In October and November, in cooperation with Chinese colleagues, the ALR project staff – including Project Director Ruting Chen, Program Manager Jiajing Xu and Labor Extension Coordinator May Chen – visited several cities in China. This was the Project’s third trip to China in 2015, our busiest year of travel so far!
Highlighting this trip was an international conference co-hosted by Murphy Institute and Shanghai University of Finance and Economics (SHUFE) School of Law, focusing on “International Free Trade and Labor Standards.” SHUFE is an excellent partner for this conference since they have been assigned by the Shanghai government to be one of the think tanks dedicated to the Shanghai (China) Free Trade Zone Pilot program.Continue reading ALR Project Staff Visits Beijing, Shanghai & Chongqing→
China’s Mingde Institute of Labor Relations and CUNY’s Advancing the Field of Labor Relations (ALR) program collaborated for the second time to present a Comparative Collective Labor Disputes Conference between the U.S. and China in Changsha in April 2015. More than 40 Chinese leading scholars, local union officials, governmental arbitrators, and labor attorneys attended the conference. Many active figures in China’s labor relations field participated as speakers and discussants, including professors from Peking University, Wuhan University, Shanghai Business and Finance, Capital University of Business and Economics, China Institute of Industrial Relations, Nanjing University, Sun Yat-san University, and researchers from the local MOHRSS arbitration department from Hunan, Shanghai, Guizhou, etc. Representatives from ILO also commented at the conference.
Representing the U.S. was Diane Frey, Senior Research Consultant at CUNY ALR, who spoke on labor organizing in the U.S., and Richard Fincher, Fellow and Instructor at the Scheinman Institute on Conflict Resolution at Cornell University, who presented on the U.S. arbitration and mediation system.
Murphy’s Advancing the Field of Labor Relations Program seeks to broaden and strengthen communications and exchanges between China and U.S. universities and unions.
www.ALRexchange.org is an English-Chinese bilingual website, developed by Murphy’s Advancing the Field of Labor Relations Program to serve as a hub of resources for both academics and practitioners in the field of Labor Relations. More than five hundred searchable bilingual bibliographies, contract languages, training materials, relevant Labor Relations articles and U.S.-China comparative curriculum materials for the study of labor relations have been posted and shared in our website. Find it on our resource page.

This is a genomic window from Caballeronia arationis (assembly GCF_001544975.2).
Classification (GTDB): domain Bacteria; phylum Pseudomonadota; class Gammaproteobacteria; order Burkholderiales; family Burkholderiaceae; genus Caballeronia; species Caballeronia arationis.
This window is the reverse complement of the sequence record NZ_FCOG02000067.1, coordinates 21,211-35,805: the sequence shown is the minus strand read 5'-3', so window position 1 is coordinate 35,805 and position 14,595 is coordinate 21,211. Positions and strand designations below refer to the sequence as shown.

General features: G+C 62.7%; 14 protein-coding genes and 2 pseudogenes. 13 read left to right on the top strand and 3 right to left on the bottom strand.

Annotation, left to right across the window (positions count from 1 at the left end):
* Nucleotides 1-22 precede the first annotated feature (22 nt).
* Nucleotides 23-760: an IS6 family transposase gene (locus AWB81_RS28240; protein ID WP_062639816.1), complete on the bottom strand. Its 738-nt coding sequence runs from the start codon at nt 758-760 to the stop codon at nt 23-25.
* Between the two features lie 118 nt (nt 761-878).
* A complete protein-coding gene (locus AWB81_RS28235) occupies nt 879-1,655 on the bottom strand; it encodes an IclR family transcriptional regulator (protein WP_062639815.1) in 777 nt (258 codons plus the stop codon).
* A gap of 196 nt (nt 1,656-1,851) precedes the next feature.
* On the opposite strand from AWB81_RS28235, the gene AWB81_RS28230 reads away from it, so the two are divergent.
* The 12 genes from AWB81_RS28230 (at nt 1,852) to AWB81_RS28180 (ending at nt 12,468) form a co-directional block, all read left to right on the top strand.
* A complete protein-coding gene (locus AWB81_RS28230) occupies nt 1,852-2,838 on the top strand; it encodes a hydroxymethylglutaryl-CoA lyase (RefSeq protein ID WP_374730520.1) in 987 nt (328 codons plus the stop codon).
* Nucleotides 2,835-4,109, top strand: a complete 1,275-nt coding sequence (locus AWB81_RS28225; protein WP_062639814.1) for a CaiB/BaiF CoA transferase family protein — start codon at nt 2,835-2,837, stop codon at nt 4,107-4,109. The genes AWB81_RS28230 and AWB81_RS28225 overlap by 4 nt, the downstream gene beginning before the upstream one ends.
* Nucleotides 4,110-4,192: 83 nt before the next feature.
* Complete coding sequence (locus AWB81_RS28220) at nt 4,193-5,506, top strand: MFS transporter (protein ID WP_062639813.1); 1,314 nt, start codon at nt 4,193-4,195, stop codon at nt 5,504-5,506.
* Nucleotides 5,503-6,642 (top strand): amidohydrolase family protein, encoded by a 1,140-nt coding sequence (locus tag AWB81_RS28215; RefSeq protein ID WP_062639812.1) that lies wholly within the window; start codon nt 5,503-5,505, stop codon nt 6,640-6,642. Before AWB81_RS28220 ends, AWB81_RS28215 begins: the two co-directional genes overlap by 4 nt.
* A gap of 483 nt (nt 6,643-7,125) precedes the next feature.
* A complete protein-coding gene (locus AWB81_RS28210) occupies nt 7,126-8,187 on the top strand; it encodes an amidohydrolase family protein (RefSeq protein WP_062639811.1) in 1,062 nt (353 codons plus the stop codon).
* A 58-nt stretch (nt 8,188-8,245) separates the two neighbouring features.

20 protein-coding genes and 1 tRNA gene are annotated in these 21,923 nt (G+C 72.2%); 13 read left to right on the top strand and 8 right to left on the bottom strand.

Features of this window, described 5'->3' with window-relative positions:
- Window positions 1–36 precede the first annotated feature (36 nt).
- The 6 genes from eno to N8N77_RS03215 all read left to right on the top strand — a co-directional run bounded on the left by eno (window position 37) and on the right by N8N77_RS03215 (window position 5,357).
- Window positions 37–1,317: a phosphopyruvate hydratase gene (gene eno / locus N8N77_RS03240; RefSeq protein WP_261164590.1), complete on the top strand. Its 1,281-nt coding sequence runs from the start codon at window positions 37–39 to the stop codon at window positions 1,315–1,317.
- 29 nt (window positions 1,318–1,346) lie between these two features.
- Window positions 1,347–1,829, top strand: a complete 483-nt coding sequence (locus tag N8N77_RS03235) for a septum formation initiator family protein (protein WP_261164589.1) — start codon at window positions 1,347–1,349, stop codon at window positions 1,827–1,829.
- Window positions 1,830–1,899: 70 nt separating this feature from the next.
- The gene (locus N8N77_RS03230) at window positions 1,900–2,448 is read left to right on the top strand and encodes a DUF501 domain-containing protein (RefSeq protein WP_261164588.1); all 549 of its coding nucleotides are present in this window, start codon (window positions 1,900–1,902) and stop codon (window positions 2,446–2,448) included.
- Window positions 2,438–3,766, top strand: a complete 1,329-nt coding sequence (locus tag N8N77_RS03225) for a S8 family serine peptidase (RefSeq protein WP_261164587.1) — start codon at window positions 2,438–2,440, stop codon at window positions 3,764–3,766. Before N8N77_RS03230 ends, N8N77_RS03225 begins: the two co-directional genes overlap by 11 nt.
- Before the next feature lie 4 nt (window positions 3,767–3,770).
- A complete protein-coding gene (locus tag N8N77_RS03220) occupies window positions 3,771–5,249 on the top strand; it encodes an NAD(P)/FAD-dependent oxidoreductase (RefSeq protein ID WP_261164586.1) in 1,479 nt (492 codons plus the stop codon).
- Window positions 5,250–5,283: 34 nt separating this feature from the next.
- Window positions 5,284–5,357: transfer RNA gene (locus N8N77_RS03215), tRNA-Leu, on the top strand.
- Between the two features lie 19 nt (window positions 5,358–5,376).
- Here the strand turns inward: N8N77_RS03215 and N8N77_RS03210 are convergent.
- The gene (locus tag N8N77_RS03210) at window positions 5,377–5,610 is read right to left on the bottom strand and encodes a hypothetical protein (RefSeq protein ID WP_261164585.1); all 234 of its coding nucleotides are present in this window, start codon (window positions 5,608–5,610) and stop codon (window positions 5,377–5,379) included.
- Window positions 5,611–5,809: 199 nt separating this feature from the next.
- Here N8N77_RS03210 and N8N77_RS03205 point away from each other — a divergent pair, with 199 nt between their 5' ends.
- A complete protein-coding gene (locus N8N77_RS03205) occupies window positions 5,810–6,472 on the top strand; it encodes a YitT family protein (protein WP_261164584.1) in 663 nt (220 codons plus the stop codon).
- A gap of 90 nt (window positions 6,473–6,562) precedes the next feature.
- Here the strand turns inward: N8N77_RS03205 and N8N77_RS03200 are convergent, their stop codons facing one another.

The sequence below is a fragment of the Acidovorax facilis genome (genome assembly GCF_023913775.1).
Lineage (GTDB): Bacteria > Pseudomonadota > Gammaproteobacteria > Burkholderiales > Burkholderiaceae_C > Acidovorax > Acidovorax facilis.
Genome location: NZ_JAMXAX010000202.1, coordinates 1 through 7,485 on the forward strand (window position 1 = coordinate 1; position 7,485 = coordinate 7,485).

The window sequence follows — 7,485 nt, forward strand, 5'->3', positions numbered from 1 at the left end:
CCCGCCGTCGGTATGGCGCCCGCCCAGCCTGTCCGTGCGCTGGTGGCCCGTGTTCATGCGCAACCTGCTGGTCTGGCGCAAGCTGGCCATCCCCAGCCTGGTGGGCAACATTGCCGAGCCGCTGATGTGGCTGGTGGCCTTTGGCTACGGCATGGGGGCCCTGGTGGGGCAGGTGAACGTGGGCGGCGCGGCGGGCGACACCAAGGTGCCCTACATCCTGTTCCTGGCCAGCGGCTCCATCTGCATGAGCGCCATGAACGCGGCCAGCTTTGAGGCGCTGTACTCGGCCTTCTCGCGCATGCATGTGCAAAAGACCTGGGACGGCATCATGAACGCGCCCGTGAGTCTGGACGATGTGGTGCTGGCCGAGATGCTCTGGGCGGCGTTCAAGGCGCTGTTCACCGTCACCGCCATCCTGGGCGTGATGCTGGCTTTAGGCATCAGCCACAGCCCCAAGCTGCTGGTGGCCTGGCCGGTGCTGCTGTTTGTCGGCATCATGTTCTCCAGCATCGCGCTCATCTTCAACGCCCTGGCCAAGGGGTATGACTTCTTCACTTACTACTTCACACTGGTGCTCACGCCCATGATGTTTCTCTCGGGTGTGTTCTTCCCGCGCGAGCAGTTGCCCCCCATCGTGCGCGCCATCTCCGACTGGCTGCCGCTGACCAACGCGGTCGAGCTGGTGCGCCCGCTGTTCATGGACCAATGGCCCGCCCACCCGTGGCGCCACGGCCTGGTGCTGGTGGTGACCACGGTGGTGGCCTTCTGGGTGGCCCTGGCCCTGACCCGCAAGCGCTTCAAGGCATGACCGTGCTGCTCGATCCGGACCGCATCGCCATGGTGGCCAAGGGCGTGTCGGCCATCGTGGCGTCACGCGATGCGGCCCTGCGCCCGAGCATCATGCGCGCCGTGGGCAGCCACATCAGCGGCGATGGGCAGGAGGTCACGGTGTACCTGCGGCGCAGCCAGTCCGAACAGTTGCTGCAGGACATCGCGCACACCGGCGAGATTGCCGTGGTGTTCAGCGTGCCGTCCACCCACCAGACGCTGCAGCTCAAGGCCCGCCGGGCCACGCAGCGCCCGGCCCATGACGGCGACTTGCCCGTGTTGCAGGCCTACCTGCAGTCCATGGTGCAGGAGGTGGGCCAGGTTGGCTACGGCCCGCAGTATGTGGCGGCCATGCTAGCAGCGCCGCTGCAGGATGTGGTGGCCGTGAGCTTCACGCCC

This past Sunday, Murphy’s ALR China team was honored by the IBEW Local 3 Asian American Cultural Society. There were 400 attendees at this annual dinner-dance in Flushing and a troupe of Chinese dragon dancers added to the festivities celebrating the Year of the Ram.
The plaque awarded to the China Project read, in part “IBEW Takes Great Pride in Recognizing Your Efforts in Broadening and Strengthening Communications and Exchanges Between Chinese and US Universities and Unions.”
Photo: Professor Lu Zhang speaks about labor conditions inside Chinese auto factories.
By Stephanie Luce
I recently returned from two weeks in China, where I participated in a scholar exchange sponsored by the American Sociology Association, Labor and Labor Movements section. The exchange was the third piece of an ongoing effort to increase communication and collaboration between Chinese and US scholars. There were 8 sociologists in our delegation, along with Katie Quan, the coordinator of the program.
We spent time in Beijing at a conference on labor relations, then meeting with union officials and organizers from worker centers. I then spent a week in Hong Kong meeting with more labor activists, as well as people involved in the Umbrella movement. I’ll report on what I learned about the labor movement here, and in a second post I will write about the Umbrella movement. Continue reading Observations From a Trip to China: Part I→
A conversation about workers, communities and social justice